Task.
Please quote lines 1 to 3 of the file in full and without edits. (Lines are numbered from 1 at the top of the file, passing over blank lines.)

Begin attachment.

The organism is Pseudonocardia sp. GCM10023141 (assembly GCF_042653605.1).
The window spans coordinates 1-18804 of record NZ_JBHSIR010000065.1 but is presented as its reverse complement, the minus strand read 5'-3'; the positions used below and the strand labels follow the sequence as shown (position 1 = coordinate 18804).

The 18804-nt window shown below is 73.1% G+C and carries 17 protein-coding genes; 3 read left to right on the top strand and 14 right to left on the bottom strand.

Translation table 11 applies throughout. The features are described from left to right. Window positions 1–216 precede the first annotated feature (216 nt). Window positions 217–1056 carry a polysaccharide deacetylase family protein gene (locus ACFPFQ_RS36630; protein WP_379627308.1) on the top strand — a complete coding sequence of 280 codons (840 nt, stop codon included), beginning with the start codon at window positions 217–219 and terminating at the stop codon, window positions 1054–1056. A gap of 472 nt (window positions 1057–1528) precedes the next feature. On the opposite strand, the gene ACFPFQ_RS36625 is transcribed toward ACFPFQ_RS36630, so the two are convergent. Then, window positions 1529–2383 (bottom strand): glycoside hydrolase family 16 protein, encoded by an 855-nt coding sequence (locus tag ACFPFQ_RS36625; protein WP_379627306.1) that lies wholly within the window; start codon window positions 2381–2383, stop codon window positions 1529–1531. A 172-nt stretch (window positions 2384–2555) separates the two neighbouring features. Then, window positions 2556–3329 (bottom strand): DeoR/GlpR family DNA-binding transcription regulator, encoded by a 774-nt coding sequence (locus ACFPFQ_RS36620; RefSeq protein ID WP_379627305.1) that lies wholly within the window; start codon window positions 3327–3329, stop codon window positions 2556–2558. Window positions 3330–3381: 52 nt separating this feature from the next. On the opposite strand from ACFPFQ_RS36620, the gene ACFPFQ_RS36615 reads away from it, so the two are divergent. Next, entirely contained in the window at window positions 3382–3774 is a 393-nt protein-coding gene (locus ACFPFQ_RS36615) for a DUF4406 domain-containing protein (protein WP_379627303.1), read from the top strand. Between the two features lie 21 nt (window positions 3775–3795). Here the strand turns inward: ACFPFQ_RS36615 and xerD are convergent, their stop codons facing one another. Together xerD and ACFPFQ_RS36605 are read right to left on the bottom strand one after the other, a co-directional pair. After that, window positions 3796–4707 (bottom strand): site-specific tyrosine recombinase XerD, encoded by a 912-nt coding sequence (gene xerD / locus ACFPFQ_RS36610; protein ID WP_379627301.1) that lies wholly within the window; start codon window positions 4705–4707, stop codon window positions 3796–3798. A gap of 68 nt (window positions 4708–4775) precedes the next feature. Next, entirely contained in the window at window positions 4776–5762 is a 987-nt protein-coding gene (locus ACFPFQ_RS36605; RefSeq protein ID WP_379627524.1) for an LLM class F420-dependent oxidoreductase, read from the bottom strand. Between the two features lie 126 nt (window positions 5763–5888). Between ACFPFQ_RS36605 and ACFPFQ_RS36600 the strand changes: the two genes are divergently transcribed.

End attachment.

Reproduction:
The organism is Pseudonocardia sp. GCM10023141 (assembly GCF_042653605.1).
The window spans coordinates 1-18804 of record NZ_JBHSIR010000065.1 but is presented as its reverse complement, the minus strand read 5'-3'; the positions used below and the strand labels follow the sequence as shown (position 1 = coordinate 18804).

The 18804-nt window shown below is 73.1% G+C and carries 17 protein-coding genes; 3 read left to right on the top strand and 14 right to left on the bottom strand.